The Value of Corporate Values
Citation: Reggie Van Lee, Lisa Fabish, Nancy McGaw (2005) The Value of Corporate Values.
Authors surveyed 9500 senior executives around the world about corporate values, with values defined as "a corporation’s institutional standards of behavior."
Companies follow a "values cycle" of articulating a set of corporate values and attempt to embed them in management practices with the hope of reinforcing behaviors that benefit various stakeholders.
- Ethical behavior is a core component. Of the 89 percent of companies that have a written corporate values statement, 90 percent specify ethical conduct as a principle.
- Most companies believe values influence relationships and reputation but do not see the direct link to growth.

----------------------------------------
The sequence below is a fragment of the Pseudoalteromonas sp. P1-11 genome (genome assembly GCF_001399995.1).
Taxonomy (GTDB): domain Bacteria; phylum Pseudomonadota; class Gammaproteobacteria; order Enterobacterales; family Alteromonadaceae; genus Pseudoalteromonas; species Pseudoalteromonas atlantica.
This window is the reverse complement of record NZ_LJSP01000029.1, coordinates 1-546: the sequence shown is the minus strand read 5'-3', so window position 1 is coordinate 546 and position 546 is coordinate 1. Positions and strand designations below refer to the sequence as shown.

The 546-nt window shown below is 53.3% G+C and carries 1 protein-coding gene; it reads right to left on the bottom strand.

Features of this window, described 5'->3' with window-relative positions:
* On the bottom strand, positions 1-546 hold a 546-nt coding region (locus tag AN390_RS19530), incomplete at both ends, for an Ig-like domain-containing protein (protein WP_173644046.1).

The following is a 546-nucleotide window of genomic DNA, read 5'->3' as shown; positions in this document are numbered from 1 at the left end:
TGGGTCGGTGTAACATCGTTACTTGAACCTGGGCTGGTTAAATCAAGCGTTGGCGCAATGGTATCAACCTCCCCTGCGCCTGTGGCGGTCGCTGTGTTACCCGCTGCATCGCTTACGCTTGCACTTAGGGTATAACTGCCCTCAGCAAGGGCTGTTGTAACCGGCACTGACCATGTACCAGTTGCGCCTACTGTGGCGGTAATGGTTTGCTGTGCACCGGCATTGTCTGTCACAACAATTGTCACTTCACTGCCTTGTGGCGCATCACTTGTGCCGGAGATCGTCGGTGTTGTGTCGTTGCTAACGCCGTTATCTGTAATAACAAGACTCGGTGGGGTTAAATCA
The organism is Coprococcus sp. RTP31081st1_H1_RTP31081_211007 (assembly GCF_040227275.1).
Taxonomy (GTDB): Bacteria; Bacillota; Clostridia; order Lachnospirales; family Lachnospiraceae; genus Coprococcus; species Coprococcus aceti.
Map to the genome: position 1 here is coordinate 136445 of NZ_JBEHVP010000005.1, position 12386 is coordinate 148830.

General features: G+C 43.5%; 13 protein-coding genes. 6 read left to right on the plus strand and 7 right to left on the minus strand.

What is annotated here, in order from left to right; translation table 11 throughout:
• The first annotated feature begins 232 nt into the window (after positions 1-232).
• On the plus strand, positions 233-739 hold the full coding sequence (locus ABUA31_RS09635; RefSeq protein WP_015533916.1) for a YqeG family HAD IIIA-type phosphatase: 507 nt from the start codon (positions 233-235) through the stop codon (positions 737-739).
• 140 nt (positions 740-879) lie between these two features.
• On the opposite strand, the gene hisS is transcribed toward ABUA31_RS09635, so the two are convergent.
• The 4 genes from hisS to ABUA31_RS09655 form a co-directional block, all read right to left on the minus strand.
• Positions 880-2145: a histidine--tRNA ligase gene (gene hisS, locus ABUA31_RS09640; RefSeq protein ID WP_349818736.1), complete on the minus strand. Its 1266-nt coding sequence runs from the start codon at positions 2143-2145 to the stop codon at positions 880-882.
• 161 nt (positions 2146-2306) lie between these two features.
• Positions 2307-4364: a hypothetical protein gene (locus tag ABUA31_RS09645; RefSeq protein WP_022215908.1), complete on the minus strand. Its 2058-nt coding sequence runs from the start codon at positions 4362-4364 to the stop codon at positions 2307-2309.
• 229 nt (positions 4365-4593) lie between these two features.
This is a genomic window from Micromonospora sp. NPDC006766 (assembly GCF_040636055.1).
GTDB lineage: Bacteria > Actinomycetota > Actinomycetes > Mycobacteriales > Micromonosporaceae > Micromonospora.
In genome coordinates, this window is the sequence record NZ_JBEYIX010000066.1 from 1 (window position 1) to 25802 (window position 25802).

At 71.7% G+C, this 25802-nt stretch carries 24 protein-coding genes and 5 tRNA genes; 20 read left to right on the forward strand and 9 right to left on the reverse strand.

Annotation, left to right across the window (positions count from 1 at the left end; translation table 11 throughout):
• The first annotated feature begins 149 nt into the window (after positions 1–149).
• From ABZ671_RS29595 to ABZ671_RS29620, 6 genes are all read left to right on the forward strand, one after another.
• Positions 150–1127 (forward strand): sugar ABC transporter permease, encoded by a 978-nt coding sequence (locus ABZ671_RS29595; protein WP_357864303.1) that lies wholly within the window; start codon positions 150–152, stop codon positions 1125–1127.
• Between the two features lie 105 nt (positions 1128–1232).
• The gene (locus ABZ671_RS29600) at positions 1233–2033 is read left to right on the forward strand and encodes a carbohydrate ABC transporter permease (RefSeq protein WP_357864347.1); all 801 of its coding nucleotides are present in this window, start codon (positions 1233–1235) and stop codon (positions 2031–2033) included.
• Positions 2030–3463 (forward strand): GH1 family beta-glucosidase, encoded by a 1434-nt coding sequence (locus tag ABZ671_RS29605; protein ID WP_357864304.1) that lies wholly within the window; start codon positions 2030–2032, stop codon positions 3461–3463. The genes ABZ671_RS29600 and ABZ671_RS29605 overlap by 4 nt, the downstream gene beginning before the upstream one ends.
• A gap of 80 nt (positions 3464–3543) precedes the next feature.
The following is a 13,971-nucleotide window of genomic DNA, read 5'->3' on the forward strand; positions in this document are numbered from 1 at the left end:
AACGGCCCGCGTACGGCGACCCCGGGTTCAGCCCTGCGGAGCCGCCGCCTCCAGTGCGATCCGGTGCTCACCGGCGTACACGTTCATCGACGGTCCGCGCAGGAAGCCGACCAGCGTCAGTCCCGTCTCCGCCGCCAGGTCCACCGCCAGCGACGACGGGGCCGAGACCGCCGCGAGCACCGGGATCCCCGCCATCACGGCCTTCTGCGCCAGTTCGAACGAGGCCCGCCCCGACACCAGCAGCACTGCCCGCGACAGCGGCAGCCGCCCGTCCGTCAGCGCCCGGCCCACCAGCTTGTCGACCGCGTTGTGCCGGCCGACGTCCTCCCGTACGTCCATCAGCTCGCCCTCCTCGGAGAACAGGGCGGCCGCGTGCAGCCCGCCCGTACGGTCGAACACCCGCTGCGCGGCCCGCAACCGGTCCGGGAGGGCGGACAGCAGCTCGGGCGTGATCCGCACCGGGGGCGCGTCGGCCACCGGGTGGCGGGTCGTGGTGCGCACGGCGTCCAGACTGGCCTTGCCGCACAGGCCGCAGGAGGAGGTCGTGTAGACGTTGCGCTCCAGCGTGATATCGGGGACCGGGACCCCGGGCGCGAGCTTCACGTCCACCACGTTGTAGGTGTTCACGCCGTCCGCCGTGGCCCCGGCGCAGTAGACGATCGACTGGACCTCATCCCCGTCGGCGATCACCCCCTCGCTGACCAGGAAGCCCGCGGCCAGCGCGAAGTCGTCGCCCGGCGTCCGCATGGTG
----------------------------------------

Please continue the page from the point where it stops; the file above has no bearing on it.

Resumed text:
• Most companies are not measuring their return on values (ROV).
- Top performers consciously connect values and operations.
- Values practices vary significantly by region. Asian and European companies are more likely than North American firms to emphasize values related to the
corporation’s broader role in society, such as social and environmental responsibility.
- Explicit support from the CEO is the most effective means of reinforcing values.
Ethics-related language is "effectively, part of a company’s license to operate in a more complex regulatory and legal environment" in addition to influencing employee behavior.
Theoretical and practical relevance:
As of the writing "Return On Values" seems underdeveloped, with most firms not attempting to characterize at all, even by directly addressing values in employee and customer feedback surveys.